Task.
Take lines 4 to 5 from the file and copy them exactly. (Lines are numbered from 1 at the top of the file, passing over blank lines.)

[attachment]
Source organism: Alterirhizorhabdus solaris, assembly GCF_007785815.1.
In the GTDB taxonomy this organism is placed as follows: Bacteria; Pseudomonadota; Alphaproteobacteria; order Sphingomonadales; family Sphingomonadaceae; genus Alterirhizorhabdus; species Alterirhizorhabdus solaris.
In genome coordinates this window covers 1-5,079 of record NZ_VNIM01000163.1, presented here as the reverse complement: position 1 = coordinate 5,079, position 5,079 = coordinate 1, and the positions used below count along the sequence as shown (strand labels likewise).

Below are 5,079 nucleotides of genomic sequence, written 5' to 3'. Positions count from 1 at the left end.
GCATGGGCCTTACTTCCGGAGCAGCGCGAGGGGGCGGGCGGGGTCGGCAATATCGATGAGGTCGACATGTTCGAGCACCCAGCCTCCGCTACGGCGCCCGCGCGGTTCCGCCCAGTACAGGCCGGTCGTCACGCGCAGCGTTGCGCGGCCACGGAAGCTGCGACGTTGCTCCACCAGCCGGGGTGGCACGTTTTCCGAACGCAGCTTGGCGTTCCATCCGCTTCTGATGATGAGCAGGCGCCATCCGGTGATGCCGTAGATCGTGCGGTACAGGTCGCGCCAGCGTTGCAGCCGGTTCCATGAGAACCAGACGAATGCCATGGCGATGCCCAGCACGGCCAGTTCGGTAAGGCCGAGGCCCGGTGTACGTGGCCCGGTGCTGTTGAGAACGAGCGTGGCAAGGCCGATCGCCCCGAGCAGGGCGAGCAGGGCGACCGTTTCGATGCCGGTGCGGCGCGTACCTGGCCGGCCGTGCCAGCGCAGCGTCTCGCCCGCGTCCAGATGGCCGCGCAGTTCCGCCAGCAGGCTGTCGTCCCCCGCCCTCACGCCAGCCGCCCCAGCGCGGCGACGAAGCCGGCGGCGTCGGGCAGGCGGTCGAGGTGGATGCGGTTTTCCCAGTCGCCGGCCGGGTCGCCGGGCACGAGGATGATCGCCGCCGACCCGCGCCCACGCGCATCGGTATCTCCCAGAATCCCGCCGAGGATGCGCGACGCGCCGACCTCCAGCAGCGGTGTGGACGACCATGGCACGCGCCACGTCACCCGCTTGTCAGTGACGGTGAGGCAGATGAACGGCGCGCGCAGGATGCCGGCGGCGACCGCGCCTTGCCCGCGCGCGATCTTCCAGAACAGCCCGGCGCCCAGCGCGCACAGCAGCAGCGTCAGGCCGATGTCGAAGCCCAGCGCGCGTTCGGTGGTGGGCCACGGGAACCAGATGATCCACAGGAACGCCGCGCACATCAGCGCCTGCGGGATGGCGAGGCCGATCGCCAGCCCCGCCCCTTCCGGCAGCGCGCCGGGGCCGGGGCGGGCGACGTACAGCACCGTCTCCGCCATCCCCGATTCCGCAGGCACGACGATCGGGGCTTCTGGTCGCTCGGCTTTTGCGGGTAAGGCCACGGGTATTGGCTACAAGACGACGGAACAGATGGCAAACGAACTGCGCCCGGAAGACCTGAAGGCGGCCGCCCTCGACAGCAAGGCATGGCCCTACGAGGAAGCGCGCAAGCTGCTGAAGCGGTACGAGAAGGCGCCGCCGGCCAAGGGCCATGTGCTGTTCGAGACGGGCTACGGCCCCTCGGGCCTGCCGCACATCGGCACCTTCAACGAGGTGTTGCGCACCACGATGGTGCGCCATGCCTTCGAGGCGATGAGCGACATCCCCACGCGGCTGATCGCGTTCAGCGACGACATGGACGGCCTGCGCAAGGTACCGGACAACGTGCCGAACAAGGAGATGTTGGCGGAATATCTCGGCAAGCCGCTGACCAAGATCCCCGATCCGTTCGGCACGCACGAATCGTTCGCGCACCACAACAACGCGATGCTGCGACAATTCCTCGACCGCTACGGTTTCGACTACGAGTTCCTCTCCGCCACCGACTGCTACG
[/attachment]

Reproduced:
Below are 5,079 nucleotides of genomic sequence, written 5' to 3'. Positions count from 1 at the left end.
GCATGGGCCTTACTTCCGGAGCAGCGCGAGGGGGCGGGCGGGGTCGGCAATATCGATGAGGTCGACATGTTCGAGCACCCAGCCTCCGCTACGGCGCCCGCGCGGTTCCGCCCAGTACAGGCCGGTCGTCACGCGCAGCGTTGCGCGGCCACGGAAGCTGCGACGTTGCTCCACCAGCCGGGGTGGCACGTTTTCCGAACGCAGCTTGGCGTTCCATCCGCTTCTGATGATGAGCAGGCGCCATCCGGTGATGCCGTAGATCGTGCGGTACAGGTCGCGCCAGCGTTGCAGCCGGTTCCATGAGAACCAGACGAATGCCATGGCGATGCCCAGCACGGCCAGTTCGGTAAGGCCGAGGCCCGGTGTACGTGGCCCGGTGCTGTTGAGAACGAGCGTGGCAAGGCCGATCGCCCCGAGCAGGGCGAGCAGGGCGACCGTTTCGATGCCGGTGCGGCGCGTACCTGGCCGGCCGTGCCAGCGCAGCGTCTCGCCCGCGTCCAGATGGCCGCGCAGTTCCGCCAGCAGGCTGTCGTCCCCCGCCCTCACGCCAGCCGCCCCAGCGCGGCGACGAAGCCGGCGGCGTCGGGCAGGCGGTCGAGGTGGATGCGGTTTTCCCAGTCGCCGGCCGGGTCGCCGGGCACGAGGATGATCGCCGCCGACCCGCGCCCACGCGCATCGGTATCTCCCAGAATCCCGCCGAGGATGCGCGACGCGCCGACCTCCAGCAGCGGTGTGGACGACCATGGCACGCGCCACGTCACCCGCTTGTCAGTGACGGTGAGGCAGATGAACGGCGCGCGCAGGATGCCGGCGGCGACCGCGCCTTGCCCGCGCGCGATCTTCCAGAACAGCCCGGCGCCCAGCGCGCACAGCAGCAGCGTCAGGCCGATGTCGAAGCCCAGCGCGCGTTCGGTGGTGGGCCACGGGAACCAGATGATCCACAGGAACGCCGCGCACATCAGCGCCTGCGGGATGGCGAGGCCGATCGCCAGCCCCGCCCCTTCCGGCAGCGCGCCGGGGCCGGGGCGGGCGACGTACAGCACCGTCTCCGCCATCCCCGATTCCGCAGGCACGACGATCGGGGCTTCTGGTCGCTCGGCTTTTGCGGGTAAGGCCACGGGTATTGGCTACAAGACGACGGAACAGATGGCAAACGAACTGCGCCCGGAAGACCTGAAGGCGGCCGCCCTCGACAGCAAGGCATGGCCCTACGAGGAAGCGCGCAAGCTGCTGAAGCGGTACGAGAAGGCGCCGCCGGCCAAGGGCCATGTGCTGTTCGAGACGGGCTACGGCCCCTCGGGCCTGCCGCACATCGGCACCTTCAACGAGGTGTTGCGCACCACGATGGTGCGCCATGCCTTCGAGGCGATGAGCGACATCCCCACGCGGCTGATCGCGTTCAGCGACGACATGGACGGCCTGCGCAAGGTACCGGACAACGTGCCGAACAAGGAGATGTTGGCGGAATATCTCGGCAAGCCGCTGACCAAGATCCCCGATCCGTTCGGCACGCACGAATCGTTCGCGCACCACAACAACGCGATGCTGCGACAATTCCTCGACCGCTACGGTTTCGACTACGAGTTCCTCTCCGCCACCGACTGCTACG